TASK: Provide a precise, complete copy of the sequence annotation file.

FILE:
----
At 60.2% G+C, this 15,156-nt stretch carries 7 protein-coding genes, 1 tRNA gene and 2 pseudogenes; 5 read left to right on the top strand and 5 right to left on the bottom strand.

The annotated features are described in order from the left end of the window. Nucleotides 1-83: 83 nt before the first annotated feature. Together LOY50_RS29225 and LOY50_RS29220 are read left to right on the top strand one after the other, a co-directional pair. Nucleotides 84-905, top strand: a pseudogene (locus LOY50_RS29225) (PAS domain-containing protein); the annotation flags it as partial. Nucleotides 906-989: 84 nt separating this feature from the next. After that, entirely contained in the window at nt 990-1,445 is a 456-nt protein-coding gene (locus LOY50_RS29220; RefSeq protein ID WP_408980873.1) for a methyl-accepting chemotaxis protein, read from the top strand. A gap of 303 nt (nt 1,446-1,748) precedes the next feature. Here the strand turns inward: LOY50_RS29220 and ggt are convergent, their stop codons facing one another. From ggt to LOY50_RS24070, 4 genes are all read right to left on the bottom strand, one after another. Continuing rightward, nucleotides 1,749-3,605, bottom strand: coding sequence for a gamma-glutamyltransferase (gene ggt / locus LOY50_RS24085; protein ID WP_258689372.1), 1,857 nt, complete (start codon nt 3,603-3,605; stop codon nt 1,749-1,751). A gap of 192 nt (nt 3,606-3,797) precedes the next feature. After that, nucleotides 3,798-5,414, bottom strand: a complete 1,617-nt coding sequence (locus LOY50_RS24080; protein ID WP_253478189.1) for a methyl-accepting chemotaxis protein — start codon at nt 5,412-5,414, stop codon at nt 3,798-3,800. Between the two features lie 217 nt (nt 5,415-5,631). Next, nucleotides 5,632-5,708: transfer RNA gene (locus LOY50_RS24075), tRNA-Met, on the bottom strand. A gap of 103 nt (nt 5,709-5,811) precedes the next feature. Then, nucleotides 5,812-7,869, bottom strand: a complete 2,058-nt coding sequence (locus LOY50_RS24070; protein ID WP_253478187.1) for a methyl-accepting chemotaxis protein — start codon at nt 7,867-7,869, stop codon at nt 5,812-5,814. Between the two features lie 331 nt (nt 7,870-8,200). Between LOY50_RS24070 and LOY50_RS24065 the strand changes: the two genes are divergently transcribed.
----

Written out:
At 60.2% G+C, this 15,156-nt stretch carries 7 protein-coding genes, 1 tRNA gene and 2 pseudogenes; 5 read left to right on the top strand and 5 right to left on the bottom strand.

The annotated features are described in order from the left end of the window. Nucleotides 1-83: 83 nt before the first annotated feature. Together LOY50_RS29225 and LOY50_RS29220 are read left to right on the top strand one after the other, a co-directional pair. Nucleotides 84-905, top strand: a pseudogene (locus LOY50_RS29225) (PAS domain-containing protein); the annotation flags it as partial. Nucleotides 906-989: 84 nt separating this feature from the next. After that, entirely contained in the window at nt 990-1,445 is a 456-nt protein-coding gene (locus LOY50_RS29220; RefSeq protein ID WP_408980873.1) for a methyl-accepting chemotaxis protein, read from the top strand. A gap of 303 nt (nt 1,446-1,748) precedes the next feature. Here the strand turns inward: LOY50_RS29220 and ggt are convergent, their stop codons facing one another. From ggt to LOY50_RS24070, 4 genes are all read right to left on the bottom strand, one after another. Continuing rightward, nucleotides 1,749-3,605, bottom strand: coding sequence for a gamma-glutamyltransferase (gene ggt / locus LOY50_RS24085; protein ID WP_258689372.1), 1,857 nt, complete (start codon nt 3,603-3,605; stop codon nt 1,749-1,751). A gap of 192 nt (nt 3,606-3,797) precedes the next feature. After that, nucleotides 3,798-5,414, bottom strand: a complete 1,617-nt coding sequence (locus LOY50_RS24080; protein ID WP_253478189.1) for a methyl-accepting chemotaxis protein — start codon at nt 5,412-5,414, stop codon at nt 3,798-3,800. Between the two features lie 217 nt (nt 5,415-5,631). Next, nucleotides 5,632-5,708: transfer RNA gene (locus LOY50_RS24075), tRNA-Met, on the bottom strand. A gap of 103 nt (nt 5,709-5,811) precedes the next feature. Then, nucleotides 5,812-7,869, bottom strand: a complete 2,058-nt coding sequence (locus LOY50_RS24070; protein ID WP_253478187.1) for a methyl-accepting chemotaxis protein — start codon at nt 7,867-7,869, stop codon at nt 5,812-5,814. Between the two features lie 331 nt (nt 7,870-8,200). Between LOY50_RS24070 and LOY50_RS24065 the strand changes: the two genes are divergently transcribed.